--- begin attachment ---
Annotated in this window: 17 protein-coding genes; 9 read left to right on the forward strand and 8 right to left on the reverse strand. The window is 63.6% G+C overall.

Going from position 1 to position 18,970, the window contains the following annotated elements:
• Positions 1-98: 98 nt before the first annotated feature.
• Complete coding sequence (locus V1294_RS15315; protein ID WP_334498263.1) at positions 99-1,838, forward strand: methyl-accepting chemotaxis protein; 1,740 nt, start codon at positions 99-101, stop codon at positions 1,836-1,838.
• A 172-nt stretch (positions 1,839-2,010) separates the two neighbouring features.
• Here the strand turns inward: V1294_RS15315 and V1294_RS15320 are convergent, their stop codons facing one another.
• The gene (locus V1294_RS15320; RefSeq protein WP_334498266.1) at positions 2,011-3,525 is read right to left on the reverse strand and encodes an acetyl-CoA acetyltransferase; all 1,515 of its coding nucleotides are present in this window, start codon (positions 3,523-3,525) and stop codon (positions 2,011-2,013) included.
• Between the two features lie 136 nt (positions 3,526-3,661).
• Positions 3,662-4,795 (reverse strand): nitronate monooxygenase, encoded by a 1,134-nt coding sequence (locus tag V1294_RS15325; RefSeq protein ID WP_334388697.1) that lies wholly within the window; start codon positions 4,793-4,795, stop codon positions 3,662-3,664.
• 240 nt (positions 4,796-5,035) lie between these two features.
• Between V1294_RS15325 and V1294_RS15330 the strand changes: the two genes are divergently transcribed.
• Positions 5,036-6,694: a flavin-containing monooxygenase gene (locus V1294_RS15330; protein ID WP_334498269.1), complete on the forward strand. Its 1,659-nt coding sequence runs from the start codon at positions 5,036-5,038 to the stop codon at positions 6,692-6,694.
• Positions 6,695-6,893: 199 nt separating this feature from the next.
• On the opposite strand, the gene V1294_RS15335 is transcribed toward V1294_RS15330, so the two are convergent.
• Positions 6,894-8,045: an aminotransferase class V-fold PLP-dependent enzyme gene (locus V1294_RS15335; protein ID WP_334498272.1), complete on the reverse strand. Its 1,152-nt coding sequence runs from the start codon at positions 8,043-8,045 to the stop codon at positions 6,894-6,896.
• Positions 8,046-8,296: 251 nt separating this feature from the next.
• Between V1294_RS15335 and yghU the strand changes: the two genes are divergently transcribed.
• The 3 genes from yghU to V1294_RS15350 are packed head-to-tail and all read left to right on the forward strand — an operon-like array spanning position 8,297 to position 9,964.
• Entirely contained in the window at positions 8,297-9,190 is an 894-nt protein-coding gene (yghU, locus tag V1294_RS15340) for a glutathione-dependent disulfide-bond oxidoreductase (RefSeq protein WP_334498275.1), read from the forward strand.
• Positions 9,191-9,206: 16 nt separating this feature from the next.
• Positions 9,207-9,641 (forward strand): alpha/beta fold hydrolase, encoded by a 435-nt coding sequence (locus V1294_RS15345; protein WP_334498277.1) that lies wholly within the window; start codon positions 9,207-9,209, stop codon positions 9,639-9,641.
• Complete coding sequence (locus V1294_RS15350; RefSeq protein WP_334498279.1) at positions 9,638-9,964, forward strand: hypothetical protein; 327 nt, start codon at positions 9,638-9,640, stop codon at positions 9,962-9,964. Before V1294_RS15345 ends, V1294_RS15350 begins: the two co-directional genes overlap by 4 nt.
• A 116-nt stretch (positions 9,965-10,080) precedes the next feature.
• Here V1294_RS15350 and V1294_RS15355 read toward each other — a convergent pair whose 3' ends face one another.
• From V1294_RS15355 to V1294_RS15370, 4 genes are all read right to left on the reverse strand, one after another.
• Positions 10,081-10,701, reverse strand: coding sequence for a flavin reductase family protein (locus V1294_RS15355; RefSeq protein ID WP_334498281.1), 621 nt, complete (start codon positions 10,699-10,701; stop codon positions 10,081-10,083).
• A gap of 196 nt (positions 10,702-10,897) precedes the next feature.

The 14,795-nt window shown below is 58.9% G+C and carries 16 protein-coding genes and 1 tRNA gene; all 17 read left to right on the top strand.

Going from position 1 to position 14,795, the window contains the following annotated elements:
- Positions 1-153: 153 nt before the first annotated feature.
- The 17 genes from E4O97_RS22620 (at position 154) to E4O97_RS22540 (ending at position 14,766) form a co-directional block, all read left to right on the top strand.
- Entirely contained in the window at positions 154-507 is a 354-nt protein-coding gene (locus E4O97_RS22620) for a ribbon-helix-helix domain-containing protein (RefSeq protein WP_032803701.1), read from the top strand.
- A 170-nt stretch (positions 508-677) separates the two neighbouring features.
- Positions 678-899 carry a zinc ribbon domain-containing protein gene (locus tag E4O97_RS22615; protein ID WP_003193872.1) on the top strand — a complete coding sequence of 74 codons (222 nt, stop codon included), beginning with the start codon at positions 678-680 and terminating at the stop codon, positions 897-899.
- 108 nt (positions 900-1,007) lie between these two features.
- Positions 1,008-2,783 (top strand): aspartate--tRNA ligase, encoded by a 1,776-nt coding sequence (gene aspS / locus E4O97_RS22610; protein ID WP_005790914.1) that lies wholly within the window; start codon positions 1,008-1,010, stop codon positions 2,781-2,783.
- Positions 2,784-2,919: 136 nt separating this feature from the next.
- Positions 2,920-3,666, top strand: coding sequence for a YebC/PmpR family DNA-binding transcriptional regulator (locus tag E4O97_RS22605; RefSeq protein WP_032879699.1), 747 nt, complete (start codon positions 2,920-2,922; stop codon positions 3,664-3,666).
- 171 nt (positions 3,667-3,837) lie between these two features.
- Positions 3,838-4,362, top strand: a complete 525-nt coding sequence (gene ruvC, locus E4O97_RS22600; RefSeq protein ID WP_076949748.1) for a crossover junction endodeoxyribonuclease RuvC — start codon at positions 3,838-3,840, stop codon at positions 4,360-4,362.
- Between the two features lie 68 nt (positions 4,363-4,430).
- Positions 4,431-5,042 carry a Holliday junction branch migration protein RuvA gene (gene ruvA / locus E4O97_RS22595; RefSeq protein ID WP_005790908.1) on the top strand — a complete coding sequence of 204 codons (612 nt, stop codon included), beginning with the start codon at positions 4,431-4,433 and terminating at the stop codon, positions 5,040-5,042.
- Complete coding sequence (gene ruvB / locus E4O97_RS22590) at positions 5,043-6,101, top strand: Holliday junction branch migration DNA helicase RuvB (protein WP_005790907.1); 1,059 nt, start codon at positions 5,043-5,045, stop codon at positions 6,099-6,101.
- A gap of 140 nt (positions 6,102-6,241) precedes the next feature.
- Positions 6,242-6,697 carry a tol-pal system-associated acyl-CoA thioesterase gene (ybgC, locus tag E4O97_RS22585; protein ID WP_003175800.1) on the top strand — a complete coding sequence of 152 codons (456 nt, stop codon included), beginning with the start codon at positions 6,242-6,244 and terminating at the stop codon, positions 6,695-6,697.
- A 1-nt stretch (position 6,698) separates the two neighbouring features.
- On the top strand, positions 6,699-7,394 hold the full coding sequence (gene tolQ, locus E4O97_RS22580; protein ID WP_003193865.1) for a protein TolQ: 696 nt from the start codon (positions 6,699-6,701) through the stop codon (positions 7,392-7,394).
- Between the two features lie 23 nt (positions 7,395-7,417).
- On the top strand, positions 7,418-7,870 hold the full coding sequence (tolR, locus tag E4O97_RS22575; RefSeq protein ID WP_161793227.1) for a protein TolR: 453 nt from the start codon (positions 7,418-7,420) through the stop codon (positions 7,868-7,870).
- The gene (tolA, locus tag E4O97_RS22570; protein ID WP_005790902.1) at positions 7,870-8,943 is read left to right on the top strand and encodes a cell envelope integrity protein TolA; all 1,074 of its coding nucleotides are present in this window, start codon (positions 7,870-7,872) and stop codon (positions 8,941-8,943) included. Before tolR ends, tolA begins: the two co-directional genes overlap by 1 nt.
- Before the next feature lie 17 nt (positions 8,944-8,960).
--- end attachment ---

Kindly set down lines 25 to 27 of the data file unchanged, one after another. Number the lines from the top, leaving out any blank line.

• From V1294_RS15355 to V1294_RS15370, 4 genes are all read right to left on the reverse strand, one after another.
• Positions 10,081-10,701, reverse strand: coding sequence for a flavin reductase family protein (locus V1294_RS15355; RefSeq protein ID WP_334498281.1), 621 nt, complete (start codon positions 10,699-10,701; stop codon positions 10,081-10,083).
• A gap of 196 nt (positions 10,702-10,897) precedes the next feature.